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Cold-Formed Steel Framing Solves Challenges in Utah Office Building

The Cottonwood Cornerstone Center office building complex (Utah) is located in the shadows of the Wasatch Mountains and less than 1 mile from the Wasatch Fault. The office building consists of a six-story steel structure, a three-story lobby connector steel structure (Figure 1), and a two-story parking garage with conventionally reinforced concrete slabs and post-tensioned concrete beams. The engineering design of this elegant Class A office building complex provided some unique challenges due to local soil conditions, high seismic forces, the owner’s desire for a shallow structural depth, a curved cantilevered lobby walkway, and a light gauge steel stud façade framing, supporting expensive imported cut sandstone with horizontal seismic slip joints at each floor.

The façade of the building is a balance of floor to ceiling windows and punched openings surrounded by cut sandstone. There were many challenges in the design of the façade framing which included allowances for vertical deflection between floors due to gravity loads, allowances for horizontal movement between floors due to seismic and wind loads, and supporting the roof overhang framing (often referred to as “The Sombrero” by the design team).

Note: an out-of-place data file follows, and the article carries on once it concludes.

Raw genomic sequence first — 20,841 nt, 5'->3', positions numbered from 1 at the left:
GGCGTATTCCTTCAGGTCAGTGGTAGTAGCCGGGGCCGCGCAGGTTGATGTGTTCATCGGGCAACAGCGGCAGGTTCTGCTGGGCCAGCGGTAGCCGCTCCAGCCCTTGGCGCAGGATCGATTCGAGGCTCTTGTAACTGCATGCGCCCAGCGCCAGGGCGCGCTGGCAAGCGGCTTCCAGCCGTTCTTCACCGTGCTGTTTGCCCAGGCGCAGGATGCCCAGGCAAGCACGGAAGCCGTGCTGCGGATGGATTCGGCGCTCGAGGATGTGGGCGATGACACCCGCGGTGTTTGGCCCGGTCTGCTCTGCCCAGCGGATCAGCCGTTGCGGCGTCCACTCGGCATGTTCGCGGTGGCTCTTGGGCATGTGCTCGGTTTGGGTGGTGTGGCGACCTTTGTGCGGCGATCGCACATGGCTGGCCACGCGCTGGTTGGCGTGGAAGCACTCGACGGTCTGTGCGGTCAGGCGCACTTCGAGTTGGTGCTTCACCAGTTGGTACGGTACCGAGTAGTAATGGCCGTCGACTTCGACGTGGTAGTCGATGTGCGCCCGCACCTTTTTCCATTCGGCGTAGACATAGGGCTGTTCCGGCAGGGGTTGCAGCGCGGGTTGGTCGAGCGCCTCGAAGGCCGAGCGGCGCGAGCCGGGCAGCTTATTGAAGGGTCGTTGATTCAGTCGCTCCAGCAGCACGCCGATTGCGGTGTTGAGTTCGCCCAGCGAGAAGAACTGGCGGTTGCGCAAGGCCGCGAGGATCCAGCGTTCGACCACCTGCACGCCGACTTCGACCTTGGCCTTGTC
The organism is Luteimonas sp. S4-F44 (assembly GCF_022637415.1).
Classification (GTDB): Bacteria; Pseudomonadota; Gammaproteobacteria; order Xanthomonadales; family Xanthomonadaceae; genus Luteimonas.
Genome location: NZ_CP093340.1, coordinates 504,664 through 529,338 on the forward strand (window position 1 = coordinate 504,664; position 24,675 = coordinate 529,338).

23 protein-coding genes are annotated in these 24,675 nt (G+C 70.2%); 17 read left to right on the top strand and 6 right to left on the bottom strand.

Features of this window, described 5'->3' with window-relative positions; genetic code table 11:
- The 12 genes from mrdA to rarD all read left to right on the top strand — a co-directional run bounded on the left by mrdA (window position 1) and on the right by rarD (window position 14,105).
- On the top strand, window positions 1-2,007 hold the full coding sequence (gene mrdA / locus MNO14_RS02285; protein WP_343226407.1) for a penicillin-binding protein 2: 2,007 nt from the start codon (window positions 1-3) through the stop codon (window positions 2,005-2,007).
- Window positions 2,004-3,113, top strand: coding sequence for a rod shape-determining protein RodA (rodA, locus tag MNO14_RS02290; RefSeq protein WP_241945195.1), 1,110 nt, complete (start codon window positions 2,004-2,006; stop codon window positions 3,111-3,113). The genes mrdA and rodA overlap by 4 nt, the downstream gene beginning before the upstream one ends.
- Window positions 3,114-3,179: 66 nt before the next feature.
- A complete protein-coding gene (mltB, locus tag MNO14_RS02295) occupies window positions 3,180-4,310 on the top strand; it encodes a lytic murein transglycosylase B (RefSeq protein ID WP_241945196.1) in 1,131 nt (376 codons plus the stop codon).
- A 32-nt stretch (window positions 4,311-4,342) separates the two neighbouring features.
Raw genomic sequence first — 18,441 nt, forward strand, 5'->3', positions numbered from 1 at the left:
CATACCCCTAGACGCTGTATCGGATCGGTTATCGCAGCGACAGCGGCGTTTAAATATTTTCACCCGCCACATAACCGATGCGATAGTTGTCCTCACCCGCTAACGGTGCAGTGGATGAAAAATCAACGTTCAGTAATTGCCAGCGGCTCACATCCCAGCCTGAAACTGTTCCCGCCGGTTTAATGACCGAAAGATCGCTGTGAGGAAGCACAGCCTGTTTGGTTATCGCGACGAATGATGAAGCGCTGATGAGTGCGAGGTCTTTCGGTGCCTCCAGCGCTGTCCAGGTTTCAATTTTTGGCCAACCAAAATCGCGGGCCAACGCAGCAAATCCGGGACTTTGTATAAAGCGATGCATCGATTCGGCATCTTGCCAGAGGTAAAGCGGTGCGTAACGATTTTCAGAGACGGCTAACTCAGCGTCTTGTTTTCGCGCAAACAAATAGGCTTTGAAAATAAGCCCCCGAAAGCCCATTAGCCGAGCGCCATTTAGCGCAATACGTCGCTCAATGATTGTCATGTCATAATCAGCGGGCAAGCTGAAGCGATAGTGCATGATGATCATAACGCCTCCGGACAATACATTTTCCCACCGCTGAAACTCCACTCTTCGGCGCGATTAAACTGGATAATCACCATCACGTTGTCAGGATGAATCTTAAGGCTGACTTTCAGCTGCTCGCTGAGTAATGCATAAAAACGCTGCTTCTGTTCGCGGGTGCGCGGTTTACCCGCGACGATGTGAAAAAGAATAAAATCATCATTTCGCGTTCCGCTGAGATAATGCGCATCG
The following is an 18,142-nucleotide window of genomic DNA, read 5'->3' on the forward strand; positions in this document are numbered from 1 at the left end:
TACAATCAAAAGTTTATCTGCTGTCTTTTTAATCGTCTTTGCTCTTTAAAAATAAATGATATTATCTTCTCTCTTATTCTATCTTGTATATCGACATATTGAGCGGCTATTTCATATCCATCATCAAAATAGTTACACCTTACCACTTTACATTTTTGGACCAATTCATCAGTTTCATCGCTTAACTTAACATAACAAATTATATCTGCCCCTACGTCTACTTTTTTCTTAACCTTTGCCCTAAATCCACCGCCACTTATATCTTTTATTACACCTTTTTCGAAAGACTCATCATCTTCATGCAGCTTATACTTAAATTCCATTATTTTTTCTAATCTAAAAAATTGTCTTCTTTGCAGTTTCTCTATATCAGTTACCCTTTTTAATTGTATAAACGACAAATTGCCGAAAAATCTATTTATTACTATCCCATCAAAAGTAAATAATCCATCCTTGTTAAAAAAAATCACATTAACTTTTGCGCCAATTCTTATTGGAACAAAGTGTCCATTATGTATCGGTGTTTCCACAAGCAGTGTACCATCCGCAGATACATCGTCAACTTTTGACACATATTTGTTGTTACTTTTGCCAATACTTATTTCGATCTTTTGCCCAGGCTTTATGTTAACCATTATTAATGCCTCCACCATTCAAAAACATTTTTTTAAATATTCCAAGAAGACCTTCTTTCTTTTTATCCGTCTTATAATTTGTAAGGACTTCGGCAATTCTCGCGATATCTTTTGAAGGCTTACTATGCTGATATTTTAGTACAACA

The cut sandstone was carefully selected and quarried from India. The sandstone was a large lead item that had to be carefully coordinated so that material could be harvested and shipped to avoid the monsoon season. Needless to say, great care was taken to design a stiff framing system to protect and support this beautiful stone. A vertical deflection criterion equal to ¾ of an inch was used to design the perimeter beams supporting the stone clad walls. A vertical gap was designed into the facade framing just below each floor at the tops of the floor-to-ceiling window systems. This gap in the facade framing was accomplished using a 2½-inch deep 16 gauge deflection track with a 1-inch gap between the track and top of the stud. The track and wall framing above the joint were attached to the floor slab edge angle and braced back to the steel structure. To allow for vertical movement, it was critical to clarify that the Densdeck must not be attached to the track, but could be attached to the stud below the joint.

A horizontal slip joint was designed into this same detail to allow each floor to move independently during a wind or seismic event. The typical façade framing consisted of 600S162-54 studs spaced at 16 inches on center. The 2½-inch deep track above the joint provides the out-of-plane resistance at the top of each stud. The stud wall with Densdeck below the joint is not attached to the deep track and, therefore, can slide in the plane of the wall inside the deep track.

The geometry of the “Sombrero” was designed to cantilever 5 feet past the steel beam structure and maintain a 21-inch fascia depth. 362S162-54 studs spaced at 16 inches on center were utilized to form the roof and soffit framing. Both the roof light-gauge framing members and the soffit light-gauge framing members cantilever over the steel beam to provide a redundant cantilever support system.